MUSEUM LOCATION This item is not on view
    CAPTION Soga Shohaku (Japanese, 1730–1781). River Landscape, circa 1760–80. Hanging scroll, Ink on paper, 83 5/8 x 26 15/16 in. (212.4 x 68.4 cm). Brooklyn Museum, Gift of the Asian Art Council in memory of Council Member Barbara Young, 1998.39 (Photo: Brooklyn Museum, 1998.39_IMLS_SL2.jpg)
    IMAGE overall, 1998.39_IMLS_SL2.jpg. Brooklyn Museum photograph
    "CUR" at the beginning of an image file name means that the image was created by a curatorial staff member. These study images may be digital point-and-shoot photographs, when we don\'t yet have high-quality studio photography, or they may be scans of older negatives, slides, or photographic prints, providing historical documentation of the object.
    RIGHTS STATEMENT No known copyright restrictions
    This work may be in the public domain in the United States. Works created by United States and non-United States nationals published prior to 1923 are in the public domain, subject to the terms of any applicable treaty or agreement. You may download and use Brooklyn Museum images of this work. Please include caption information from this page and credit the Brooklyn Museum. If you need a high resolution file, please fill out our online application form (charges apply). The Museum does not warrant that the use of this work will not infringe on the rights of third parties, such as artists or artists' heirs holding the rights to the work. It is your responsibility to determine and satisfy copyright or other use restrictions before copying, transmitting, or making other use of protected items beyond that allowed by "fair use," as such term is understood under the United States Copyright Act. The Brooklyn Museum makes no representations or warranties with respect to the application or terms of any international agreement governing copyright protection in the United States for works created by foreign nationals. For further information about copyright, we recommend resources at the United States Library of Congress, Cornell University, Copyright and Cultural Institutions: Guidelines for U.S. Libraries, Archives, and Museums, and Copyright Watch. For more information about the Museum's rights project, including how rights types are assigned, please see our blog posts on copyright. If you have any information regarding this work and rights to it, please contact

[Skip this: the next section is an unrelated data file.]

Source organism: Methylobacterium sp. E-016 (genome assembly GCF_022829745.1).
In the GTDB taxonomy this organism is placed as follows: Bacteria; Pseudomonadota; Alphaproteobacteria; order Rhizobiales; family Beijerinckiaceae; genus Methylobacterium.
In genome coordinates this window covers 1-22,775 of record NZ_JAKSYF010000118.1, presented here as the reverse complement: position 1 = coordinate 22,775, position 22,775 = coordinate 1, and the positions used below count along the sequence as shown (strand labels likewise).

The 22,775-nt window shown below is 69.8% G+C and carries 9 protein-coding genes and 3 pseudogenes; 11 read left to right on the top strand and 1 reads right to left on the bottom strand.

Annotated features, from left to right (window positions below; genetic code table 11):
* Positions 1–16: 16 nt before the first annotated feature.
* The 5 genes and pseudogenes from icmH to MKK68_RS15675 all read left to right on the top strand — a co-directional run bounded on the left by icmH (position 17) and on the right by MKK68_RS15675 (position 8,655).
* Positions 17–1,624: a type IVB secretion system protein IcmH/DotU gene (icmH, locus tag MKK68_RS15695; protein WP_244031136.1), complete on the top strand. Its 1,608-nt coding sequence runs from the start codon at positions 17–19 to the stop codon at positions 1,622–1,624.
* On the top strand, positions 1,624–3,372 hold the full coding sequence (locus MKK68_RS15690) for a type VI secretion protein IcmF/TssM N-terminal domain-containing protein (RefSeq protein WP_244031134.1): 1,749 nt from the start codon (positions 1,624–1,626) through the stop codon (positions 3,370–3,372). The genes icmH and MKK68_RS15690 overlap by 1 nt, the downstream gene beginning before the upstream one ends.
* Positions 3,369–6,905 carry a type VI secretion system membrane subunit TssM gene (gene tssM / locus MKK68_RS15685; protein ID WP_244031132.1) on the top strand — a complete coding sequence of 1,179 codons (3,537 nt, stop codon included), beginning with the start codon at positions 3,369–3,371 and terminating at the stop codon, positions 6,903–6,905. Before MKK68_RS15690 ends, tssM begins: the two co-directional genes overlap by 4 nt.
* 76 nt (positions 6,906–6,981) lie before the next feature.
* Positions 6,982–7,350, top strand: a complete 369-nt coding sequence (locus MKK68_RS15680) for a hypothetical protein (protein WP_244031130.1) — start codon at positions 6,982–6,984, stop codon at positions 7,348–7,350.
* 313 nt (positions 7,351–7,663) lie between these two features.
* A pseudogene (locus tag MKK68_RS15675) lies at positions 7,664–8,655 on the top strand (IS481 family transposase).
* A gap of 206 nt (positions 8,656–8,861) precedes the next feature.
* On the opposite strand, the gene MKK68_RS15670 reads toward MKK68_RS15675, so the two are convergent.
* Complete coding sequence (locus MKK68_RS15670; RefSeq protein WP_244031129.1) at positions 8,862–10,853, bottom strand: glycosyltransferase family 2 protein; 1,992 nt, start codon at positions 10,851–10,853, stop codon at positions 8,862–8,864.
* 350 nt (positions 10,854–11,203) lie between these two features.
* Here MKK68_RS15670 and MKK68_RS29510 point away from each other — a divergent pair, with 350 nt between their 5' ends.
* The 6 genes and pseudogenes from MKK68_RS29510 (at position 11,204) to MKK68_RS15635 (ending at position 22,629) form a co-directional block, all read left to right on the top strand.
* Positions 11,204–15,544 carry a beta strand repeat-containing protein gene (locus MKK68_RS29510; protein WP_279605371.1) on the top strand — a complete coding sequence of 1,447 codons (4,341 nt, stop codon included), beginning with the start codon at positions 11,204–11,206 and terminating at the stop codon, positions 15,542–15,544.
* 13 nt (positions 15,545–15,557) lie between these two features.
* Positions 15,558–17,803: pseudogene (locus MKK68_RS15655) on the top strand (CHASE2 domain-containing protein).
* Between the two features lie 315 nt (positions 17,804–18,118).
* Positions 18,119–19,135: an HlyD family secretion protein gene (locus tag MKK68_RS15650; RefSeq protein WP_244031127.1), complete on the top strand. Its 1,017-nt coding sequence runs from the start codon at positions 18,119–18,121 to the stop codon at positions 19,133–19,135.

Not every record you will find here is complete. More information is available for some works than for others, and some entries have been updated more recently. Records are frequently reviewed and revised, and we welcome any additional information you might have.